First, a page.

Please consider a generous donation, to help other ambitious youngsters like Suman realise their dreams. My colleague, who interviewed Suman for me yesterday reported “He is sober, nice, calm, peace-loving, gentle, patient and shy.” Yes he is. I met him in January and was so impressed.
Mar 24, 2020
By Jane Manson - Fundraising
Rehana - Entrepreneur
I was in Kolkata in January, making my annual visit to the projects and meeting the beneficiaries. This is very important to me because I need to know that your donations are being well spent and that they have real impact.
On this day I was very much looking forward to meeting Rehana - one of the beneficiaries who has really turned her life around. But I was not expecting this. Here is an extract from my diary that day..
"Then the BDS (Livelihood Programme) women started to arrive. It became immediately clear that one of them, Rehana, was very sick. She is pregnant but has been bleeding for some time. She had been to the hospital and was told she urgently needs to be admitted. But her husband has run off with another woman and there is no one to take care of the children if she goes into hospital. Rehana is one of the stars of the livelihood project. She started by buying a cycle rickshaw and then bought another 9. She then sold them all and set up a godown (warehouse) for collecting and sorting waste from the ragpickers. She became pregnant with her 3rd child and her husband then started an affair. He and the girlfriend have absconded with most of the assets she had accumulated. The godown is not functioning as she is ill and she is very worried about how she will repay the money she owes. She is a fine businesswoman and entrepreneur, but life has knocked her. She says “When I get well I can restart the business” and I’m sure she can. While we were there she contacted her mother who can come and take care of her two children while she is in hospital. A member of staff will accompany her to the hospital and ensure that her bills are covered by the Emergency Food and Medicine budget. I wrote this as I sat there “I came expecting one kind of story but I got another. This is real life. I want to tell positive stories of redemption but life is untidy and amongst such vulnerable groups, very messy indeed.” But thanks to Tiljala SHED, Rehana stands a good chance of getting her life back on track."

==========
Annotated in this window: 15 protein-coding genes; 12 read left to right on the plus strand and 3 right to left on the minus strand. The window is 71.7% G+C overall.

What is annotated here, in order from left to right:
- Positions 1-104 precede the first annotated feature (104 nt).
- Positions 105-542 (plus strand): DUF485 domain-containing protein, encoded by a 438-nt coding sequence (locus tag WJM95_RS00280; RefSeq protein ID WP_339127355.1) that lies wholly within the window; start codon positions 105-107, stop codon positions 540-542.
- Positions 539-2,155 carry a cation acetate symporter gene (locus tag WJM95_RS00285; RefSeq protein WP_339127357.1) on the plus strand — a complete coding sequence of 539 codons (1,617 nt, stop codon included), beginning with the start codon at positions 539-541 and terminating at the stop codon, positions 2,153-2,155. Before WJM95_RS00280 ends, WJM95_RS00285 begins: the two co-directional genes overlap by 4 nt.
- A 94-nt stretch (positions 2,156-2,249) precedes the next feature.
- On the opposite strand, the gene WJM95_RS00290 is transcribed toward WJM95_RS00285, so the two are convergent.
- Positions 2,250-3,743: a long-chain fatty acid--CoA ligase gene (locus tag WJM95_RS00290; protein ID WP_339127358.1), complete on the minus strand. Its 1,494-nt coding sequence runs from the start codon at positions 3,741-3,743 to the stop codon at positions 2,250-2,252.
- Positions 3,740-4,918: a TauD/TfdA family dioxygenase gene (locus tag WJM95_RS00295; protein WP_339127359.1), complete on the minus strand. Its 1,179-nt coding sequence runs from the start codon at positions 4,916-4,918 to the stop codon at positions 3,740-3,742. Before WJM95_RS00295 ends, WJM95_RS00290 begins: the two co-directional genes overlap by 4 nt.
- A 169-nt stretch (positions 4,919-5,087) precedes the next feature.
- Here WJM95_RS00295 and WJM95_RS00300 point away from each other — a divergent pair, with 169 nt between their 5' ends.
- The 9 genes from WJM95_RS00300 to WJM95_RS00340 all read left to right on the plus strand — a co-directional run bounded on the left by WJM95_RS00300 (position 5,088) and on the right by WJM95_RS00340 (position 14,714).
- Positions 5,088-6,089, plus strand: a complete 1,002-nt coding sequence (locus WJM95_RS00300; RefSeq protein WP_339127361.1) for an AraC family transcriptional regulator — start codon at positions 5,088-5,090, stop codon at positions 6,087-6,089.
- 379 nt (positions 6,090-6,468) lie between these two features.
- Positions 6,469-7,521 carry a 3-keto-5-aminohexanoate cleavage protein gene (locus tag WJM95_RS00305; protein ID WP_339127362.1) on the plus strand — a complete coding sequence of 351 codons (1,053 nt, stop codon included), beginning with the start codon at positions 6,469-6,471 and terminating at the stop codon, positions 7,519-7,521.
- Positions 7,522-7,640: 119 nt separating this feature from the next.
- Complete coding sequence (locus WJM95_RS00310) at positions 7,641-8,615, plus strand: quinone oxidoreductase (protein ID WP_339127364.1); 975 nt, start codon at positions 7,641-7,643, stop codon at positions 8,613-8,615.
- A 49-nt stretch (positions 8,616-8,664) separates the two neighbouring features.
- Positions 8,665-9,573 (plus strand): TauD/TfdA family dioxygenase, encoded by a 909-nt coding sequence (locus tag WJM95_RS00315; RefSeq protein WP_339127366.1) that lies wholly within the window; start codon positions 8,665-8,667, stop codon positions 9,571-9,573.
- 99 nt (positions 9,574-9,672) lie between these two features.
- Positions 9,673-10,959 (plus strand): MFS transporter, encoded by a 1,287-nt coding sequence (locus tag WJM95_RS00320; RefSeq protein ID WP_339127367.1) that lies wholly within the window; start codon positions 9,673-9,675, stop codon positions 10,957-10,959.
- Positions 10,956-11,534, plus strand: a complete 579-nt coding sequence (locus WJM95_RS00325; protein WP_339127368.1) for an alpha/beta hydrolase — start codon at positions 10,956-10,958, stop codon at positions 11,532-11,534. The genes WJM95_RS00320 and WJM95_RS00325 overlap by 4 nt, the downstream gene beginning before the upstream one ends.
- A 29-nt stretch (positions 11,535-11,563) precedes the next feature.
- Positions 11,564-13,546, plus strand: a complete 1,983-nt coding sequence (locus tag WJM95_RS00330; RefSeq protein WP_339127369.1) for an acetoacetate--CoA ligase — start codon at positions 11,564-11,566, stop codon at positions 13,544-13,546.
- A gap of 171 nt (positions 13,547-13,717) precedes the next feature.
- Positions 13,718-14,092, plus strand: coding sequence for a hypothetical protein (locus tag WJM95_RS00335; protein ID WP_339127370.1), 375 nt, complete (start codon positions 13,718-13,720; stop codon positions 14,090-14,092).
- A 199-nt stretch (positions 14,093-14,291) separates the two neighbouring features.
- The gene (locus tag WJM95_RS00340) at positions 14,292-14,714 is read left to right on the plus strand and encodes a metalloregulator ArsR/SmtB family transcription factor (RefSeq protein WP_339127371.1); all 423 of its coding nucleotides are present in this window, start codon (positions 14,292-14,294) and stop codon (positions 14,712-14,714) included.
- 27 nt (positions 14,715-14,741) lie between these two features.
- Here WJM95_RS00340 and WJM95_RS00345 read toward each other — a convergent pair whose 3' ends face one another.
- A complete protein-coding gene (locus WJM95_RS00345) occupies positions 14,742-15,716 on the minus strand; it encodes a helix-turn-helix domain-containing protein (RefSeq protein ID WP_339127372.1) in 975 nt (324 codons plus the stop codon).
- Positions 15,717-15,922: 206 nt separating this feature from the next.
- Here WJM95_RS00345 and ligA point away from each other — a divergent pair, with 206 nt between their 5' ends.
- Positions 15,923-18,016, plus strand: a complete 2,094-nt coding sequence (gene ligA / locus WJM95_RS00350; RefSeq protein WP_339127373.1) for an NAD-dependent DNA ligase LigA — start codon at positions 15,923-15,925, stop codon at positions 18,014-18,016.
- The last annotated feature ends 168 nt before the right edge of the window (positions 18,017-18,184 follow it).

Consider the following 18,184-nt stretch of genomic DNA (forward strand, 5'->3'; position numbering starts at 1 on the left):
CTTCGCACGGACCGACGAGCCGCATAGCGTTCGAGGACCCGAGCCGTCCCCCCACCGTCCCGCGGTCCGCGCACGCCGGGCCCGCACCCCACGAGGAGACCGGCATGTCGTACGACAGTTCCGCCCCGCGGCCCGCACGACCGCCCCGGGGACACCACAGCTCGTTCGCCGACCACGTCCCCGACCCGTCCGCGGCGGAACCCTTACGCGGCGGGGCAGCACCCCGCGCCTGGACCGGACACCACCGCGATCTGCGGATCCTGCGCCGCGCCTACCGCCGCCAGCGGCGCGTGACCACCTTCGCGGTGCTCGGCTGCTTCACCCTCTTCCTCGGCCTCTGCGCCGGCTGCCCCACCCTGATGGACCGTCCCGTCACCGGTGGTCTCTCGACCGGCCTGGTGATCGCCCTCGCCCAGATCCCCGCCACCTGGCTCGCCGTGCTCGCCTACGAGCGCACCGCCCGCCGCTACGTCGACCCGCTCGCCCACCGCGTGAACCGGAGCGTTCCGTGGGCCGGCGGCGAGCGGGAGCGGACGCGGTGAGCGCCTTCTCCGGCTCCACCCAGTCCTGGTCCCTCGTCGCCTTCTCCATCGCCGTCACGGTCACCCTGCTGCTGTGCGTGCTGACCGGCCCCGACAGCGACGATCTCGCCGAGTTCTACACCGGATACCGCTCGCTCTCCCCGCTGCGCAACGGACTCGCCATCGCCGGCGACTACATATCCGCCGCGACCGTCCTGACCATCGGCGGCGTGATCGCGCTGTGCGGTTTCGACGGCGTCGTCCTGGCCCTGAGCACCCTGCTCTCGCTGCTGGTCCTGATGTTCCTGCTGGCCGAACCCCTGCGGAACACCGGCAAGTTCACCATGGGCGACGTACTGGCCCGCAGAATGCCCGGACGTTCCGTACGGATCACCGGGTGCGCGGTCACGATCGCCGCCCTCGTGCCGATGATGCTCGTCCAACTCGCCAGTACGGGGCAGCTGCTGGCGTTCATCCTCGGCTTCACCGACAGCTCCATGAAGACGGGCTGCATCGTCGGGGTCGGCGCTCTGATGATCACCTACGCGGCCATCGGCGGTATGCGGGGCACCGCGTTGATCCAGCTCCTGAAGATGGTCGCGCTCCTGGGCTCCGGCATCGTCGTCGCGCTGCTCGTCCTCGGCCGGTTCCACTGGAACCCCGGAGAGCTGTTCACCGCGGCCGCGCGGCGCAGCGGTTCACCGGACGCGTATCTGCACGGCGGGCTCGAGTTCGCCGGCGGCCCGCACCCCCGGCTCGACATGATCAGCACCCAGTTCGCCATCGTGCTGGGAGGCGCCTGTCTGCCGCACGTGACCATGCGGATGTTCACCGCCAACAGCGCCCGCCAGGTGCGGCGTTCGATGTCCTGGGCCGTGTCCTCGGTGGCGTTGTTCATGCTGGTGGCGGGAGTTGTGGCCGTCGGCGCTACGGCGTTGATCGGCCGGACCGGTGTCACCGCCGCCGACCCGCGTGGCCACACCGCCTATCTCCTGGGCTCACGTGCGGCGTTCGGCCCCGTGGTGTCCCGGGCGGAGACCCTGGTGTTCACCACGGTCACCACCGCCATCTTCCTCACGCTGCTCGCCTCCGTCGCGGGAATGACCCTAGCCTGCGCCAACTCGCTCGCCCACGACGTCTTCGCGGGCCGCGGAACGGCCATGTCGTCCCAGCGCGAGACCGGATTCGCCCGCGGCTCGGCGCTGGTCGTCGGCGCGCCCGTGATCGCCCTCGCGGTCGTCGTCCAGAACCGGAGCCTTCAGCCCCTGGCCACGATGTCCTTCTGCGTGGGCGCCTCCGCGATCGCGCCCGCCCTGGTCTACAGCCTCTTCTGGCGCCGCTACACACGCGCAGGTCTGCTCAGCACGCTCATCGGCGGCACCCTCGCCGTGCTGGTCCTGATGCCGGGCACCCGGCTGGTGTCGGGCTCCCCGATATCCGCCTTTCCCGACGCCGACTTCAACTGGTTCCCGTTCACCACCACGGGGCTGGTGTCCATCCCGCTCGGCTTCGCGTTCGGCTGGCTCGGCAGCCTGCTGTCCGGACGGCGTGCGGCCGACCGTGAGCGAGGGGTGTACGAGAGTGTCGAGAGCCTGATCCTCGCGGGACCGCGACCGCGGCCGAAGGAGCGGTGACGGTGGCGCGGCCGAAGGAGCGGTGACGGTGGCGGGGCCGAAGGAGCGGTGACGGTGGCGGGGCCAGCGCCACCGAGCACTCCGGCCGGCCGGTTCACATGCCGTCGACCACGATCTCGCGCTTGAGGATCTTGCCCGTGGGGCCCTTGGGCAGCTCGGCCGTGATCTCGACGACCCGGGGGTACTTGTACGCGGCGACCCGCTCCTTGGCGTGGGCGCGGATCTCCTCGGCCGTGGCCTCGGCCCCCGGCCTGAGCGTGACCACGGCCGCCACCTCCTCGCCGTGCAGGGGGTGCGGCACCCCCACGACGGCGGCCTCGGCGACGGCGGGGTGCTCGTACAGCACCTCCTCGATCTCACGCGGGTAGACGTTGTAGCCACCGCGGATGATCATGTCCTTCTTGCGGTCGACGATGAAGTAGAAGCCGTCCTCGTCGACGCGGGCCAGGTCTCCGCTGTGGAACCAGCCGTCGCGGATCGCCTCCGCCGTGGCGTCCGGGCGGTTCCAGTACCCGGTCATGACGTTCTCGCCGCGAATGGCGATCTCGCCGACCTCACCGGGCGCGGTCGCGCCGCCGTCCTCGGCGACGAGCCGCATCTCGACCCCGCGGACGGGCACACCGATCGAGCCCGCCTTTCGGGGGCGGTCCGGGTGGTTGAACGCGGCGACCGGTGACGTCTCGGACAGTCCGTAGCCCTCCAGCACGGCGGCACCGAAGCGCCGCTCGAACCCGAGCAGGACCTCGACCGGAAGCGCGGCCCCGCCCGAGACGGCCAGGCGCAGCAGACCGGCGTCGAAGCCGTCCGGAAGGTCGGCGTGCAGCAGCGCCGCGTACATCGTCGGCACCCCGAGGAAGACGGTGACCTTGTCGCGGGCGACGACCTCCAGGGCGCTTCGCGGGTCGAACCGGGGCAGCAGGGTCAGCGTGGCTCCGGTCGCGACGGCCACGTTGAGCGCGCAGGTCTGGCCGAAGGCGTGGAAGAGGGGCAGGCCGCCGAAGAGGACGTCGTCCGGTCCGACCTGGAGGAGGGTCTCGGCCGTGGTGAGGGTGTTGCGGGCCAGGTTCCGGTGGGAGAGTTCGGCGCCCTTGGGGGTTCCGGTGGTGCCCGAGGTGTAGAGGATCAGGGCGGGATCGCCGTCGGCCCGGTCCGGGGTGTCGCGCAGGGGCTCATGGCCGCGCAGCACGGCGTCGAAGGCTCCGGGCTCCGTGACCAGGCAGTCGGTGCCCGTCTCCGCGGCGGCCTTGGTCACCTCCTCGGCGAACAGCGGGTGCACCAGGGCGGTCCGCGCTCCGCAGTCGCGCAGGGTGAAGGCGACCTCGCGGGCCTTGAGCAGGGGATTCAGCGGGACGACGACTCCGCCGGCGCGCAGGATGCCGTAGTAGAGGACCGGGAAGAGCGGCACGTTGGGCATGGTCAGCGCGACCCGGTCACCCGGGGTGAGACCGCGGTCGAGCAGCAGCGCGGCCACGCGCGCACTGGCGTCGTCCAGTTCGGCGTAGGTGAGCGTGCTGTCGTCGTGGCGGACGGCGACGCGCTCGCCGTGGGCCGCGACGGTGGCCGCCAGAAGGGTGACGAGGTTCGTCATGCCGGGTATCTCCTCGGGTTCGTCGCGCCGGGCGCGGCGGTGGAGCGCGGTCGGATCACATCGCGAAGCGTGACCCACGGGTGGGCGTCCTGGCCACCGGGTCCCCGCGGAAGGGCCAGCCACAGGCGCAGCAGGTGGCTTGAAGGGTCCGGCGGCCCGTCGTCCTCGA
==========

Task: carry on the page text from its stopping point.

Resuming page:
Rehana duly went into the hospital where she stayed a few days. She lost the baby sadly. I saw her again about a week later and she was so much better. She was full of smiles and tears - thanking us (you, the donors) for helping her. She was positive about getting back to her business and moving on with her life. Tiljala SHED will relax the repayment terms of her loan whilst she restarts the business.
Thanks to Tiljala SHED and to the generosity of people like you, vulnerable women like Rehana have the opportunity to make a success of their lives. She'll be fine and is probably better off without the duplicitous husband.